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Amazon Reviews

Posted by Nancy J. Cohen on June 22, 2015

According to some recent online posts, Amazon is changing the way it will be rating reviews.

“The new system will give more weight to newer reviews, reviews from verified Amazon purchasers and those that more customers vote up as being helpful.”

As an author, I find this promising. Recently I have revised three of my backlist titles. Some of those earlier reviews from the original books are less than stellar. I’d like to see new readers overwhelm the airwaves with positive raves about my revised and updated editions. And I certainly wouldn’t mind if Amazon removed some of those low-rated earlier posts that say my writing should have been better edited. Because those reviewers are right. My earlier editions did need more work, which I can only now see from the perspective of 15 years later.

Permed to Death, book one in my Bad Hair Day series, is a prime example. It’s full of exclamation marks and other new author mistakes. Open Road Media has put this title for sale at $1.99 this month only. This is great since it’ll attract new readers to my series. But I hope they keep in mind this is my first mystery and understand that my writing has steadily improved over the years. Some kind reviewers, who enjoyed the story, have remarked that it’s the first in the series and should be judged that way. Earlier reviewers haven’t been so accommodating. Hence my eagerness to produce revised and updated editions.

I need reviews for these new Author’s Editions so they can supersede the earlier ones. If you have read Hair Raiser, Murder by Manicure, or Body Wave in their revised formats, please post a customer review at Amazon, and also at Goodreads or BN if you go to those sites. These books are all on sale now for $3.99.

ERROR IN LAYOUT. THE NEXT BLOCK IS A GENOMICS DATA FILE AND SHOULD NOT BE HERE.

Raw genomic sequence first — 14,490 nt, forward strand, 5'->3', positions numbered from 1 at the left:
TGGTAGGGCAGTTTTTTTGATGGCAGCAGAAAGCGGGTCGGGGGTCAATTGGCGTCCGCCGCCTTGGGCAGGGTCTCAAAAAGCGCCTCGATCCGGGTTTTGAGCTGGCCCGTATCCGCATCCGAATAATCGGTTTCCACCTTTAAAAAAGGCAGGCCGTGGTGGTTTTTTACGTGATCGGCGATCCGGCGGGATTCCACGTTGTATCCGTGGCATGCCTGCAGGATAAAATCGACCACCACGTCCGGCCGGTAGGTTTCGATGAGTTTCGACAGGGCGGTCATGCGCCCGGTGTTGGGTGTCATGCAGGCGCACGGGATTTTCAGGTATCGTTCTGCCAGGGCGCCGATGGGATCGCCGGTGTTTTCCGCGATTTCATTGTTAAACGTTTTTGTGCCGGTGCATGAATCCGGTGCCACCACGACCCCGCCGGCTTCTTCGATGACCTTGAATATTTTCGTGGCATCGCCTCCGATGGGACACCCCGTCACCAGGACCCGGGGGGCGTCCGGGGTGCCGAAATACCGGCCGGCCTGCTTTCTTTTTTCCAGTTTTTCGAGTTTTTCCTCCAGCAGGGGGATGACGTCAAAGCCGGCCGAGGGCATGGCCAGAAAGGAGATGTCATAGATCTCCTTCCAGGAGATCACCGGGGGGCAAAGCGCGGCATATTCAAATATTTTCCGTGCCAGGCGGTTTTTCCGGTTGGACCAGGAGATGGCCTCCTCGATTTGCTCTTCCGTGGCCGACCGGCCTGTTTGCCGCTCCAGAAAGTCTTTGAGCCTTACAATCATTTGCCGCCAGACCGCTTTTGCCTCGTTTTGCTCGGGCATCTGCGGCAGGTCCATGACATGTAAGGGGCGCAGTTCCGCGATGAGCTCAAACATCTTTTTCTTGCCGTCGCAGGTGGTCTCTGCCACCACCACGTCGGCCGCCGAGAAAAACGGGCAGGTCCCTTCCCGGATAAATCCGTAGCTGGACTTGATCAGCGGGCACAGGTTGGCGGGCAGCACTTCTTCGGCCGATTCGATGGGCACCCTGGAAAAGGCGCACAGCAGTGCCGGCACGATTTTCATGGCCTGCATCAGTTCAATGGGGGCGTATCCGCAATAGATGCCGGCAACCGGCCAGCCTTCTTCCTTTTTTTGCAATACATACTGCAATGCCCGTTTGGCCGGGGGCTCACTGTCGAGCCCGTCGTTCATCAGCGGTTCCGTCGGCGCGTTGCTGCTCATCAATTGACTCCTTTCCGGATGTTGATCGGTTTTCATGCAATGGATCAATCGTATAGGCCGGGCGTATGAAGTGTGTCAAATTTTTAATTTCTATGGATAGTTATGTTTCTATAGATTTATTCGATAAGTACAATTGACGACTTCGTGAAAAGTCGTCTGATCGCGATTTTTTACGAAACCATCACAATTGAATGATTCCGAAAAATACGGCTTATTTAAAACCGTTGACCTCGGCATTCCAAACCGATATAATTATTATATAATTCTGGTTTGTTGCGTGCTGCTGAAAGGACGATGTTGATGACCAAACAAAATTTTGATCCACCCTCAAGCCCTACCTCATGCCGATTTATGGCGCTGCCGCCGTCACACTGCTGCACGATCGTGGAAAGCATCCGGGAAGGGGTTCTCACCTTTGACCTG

You can also go to an author’s book pages on Amazon and click on Has This Review Been Helpful to You? Click Yes if you feel it’s a decent review or No if it bashes the book and you don’t agree. Some low ratings may be justified but others are unusually cruel, like one star reviews that say, “This is the worst book I’ve ever read,” or “Author needs work” or “Painful to read.” Be fair. If you think the writeup applies, click yes. If not, click no. And is this true of newer editions? We’re not asking for all good reviews, only fair ones.

Please consider leaving a review for any of my new titles you pick up. Your post might encourage someone else to buy my book. And the more books that sell from the frontlist, the more the publisher will be inclined to acquire the sequel.

You count as a reader, now more than ever before in the publishing industry. Use your power to help your favorite authors.

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12 Responses to “Amazon Reviews”

  1. I think Amazon is doing the right thing. I’ve seen very old reviews for books that have been totally revamped, re-edited,etc., and do not deserve poor reviews based on prior reading. I don’t always agree w/their policies, but in this case I think it will be helpful to writers & readers.

  2. stanalei15 said

    Great information, Nancy. Thanks for sharing.

  3. Mark said

    On the other hand, I buy my books from so many different sources. My reviews will now be pushed down automatically if I don’t buy it from Amazon. On days when I start to care about my rank, it is tempting to buy everything from them.

    I’ve never liked the “Amazon Verified Purchase” tag on reviews. Who cares where you bought it if your review shows you know what you’re talking about? And since so many of the AVP reviews talk about great shipping and item arriving as described, they aren’t really reviews of the product any way.

  4. I agree with Mark about this. I don’t think there should be a stigma attached to an Amazon review because the reader/reviewer didn’t buy the book from them.

  5. Kevin said

    As Mark pointed out, this change is going to push down his reviews as well as mine. This also means that the system can be more easily gamed. A negative review or one that is not five star positive can easily be shoved down by 20 or more five star reviews that say the book is great. We have already seen this happening somewhat since Amazon no longer has a word count for reviews. Dropping the minimum word count has resulted in increasing numbers of one or two word five star reviews.

  6. I confess, I’m latching on to one very minor statement in your essay, where you mention exclamation points as the mark of a new author. I agree that they can be overdone, but I’m afraid the pendulum is swinging too far in the other direction. I’m seeing stuff by well-established, bestselling writers with such silliness as “Help,” she screamed, “it’s the zombie apocalypse.” Okay, the zombie bit I just made up, but I distinctly remember a “Help” followed by a comma. I say, when the dialogue calls for an exclamation point, don’t be afraid to use one!

    • I’d leave out the “she screamed” if we know who’s talking. But you are right. The occasional exclamation point may be necessary but not an overabundance of them.

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